The industrial sector, after four years of restructuring, is turning around. How sustainable is the industrial sector recovery? Is it broad based? How would you rate the performance of the small-scale sector, which is another big employment generator?
Mr. Gokarn: I think that’s a very very critical question. I think the base - if you look from a macro perspective - is not a very broad based recovery. It has been dominated by three or four sectors. The other sectors have been a bit volatile, relatively speaking. Even when you have the aggregate growing at 6% and 7%, many sectors are still languishing. So, the base is not yet a pattern where every industry is rising along with the tide. It is basically auto, steel and a couple of others. That always raises questions about sustainability. If you are narrow based, chances are you will run out of steam. But, I think on the other side, while it has sustained with these three or four sectors, we do see some signs of broad basing. So, it is not become narrow, if anything, it has become broader. But it is still not at a comfort zone.
Talking of small-scale industry, I think when you look at the sectors that are doing well, some of them have very critical linkages to small-scale industries i.e. auto and transportation equipments, in general. I think even sectors like durables have very strong linkages to the small-scale industry. They are doing I would say, better. There are also sectors like textiles that are heavily concentrated on the small-scale sector (the power looms, garments). That is not doing so well. I think the overall pattern of recovery clearly reflects on the small-scale sector as well.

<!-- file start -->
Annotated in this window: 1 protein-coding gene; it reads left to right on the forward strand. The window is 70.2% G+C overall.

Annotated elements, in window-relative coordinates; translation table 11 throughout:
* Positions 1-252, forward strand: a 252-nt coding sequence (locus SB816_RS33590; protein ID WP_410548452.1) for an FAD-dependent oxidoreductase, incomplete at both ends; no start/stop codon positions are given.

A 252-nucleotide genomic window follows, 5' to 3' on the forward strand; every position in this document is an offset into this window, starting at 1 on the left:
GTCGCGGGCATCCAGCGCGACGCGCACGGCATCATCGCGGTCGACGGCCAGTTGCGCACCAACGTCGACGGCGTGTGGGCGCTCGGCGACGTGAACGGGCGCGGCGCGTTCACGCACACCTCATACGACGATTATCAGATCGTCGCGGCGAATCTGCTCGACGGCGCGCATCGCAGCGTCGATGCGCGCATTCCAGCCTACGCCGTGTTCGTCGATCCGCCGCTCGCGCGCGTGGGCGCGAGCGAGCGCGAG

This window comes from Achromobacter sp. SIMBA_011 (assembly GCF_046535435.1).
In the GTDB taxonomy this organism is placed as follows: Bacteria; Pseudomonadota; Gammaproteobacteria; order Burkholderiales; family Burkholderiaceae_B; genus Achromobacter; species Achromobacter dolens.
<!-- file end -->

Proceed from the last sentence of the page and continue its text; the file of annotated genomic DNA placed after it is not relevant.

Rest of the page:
The last time when we spoke with Mr. Ravi Mohan, MD, Crisil, he referred to something called the upgrades to downgrade ratio. How is it currently and what can change the mix in the future?
Mr. Gokarn: Well, actually, there are two factors. One is of course that ratings are a corporate phenomenon. It is essentially big large companies or public limited companies. So, the corporate sector has done particularly well in this rebound. Profitability has been positively impact by lower interest rate. We estimate that for the three quarters of the current fiscal year (FY04), about 20% of inflow of bottomline has come from lower interest payments. But 80%, which is a significant story, has come from productivity. So, all of the restructuring, the shock that the corporate sector went through downsizing, really positioned it to take full advantage of the recovery when it started. The response to the new environment has been very powerful.
Click here to read the second part of this interview touching upon issues like the growth in services sector, employment scenario in the country, interest rates, foreign direct investment situation and ‘India Shining’. Mr. Gokarn also shared his vision for the economy.